The highlight of working at Ofcom so far for me has been project managing a piece of qualitative research on children’s media habits. The study interviews (as far as possible) the same children even year to get a sense of how the services they use are changing, what they’re watching, how they’re interacting with their peers and digital services and generally how changes in media are impacting their daily lives. It was really interesting watching the video footage back and picking out points to discuss with policy teams. I also delivered presentations about this research to my colleagues and found this really enjoyable and a great learning experience.

The main challenge of working on the Ofcom graduate scheme is that every six months you’re thrown in at the deep end all over again. This is also one of the things I enjoy most about the job though! It can be difficult to understand new industries, for instance Spectrum Policy was completely out of my comfort zone, and there is a learning process to go through every time you start with a new team. However, I find the way to overcome this is to talk to your new colleagues as much as possible. People will always take the time to answer your questions and not only does it help you understand the work better, it helps make you feel more involved with the team.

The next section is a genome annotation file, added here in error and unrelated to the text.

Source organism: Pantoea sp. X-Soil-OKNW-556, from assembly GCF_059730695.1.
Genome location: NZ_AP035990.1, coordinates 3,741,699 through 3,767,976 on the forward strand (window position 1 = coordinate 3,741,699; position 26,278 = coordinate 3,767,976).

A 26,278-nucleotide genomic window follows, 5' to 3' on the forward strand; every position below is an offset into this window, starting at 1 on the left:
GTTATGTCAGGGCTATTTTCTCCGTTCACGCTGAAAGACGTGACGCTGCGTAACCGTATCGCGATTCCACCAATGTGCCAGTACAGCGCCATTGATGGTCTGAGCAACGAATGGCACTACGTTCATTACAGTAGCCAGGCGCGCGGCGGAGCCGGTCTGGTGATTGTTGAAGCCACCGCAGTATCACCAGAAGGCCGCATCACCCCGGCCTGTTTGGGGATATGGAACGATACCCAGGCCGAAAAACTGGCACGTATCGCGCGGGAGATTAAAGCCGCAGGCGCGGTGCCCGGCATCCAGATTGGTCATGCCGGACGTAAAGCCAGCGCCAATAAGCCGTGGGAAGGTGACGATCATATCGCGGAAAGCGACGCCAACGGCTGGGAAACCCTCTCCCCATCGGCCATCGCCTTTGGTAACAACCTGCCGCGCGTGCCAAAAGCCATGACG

I really enjoy working for Ofcom because the areas we look at and regulate impact everyone’s lives every day. From downloading whatever series you’re binge-watching at the time, to how public service broadcaster’s present their news output – Ofcom is involved!

Case Study 2

Alex

Alex Ferrer

I joined Ofcom in September 2017 as an Economist after graduating from university. When I was looking for jobs, I wanted something where I can apply economics theories and skills that I have learnt from my degree. Also, I wanted it to be a rewarding and challenging job so I was specifically looking for organisations where I can make a positive impact in people’s lives and will be continuously learning new things. After stumbling upon this scheme and further research into Ofcom, I felt that it met all that I want for a job so I swiftly applied for it.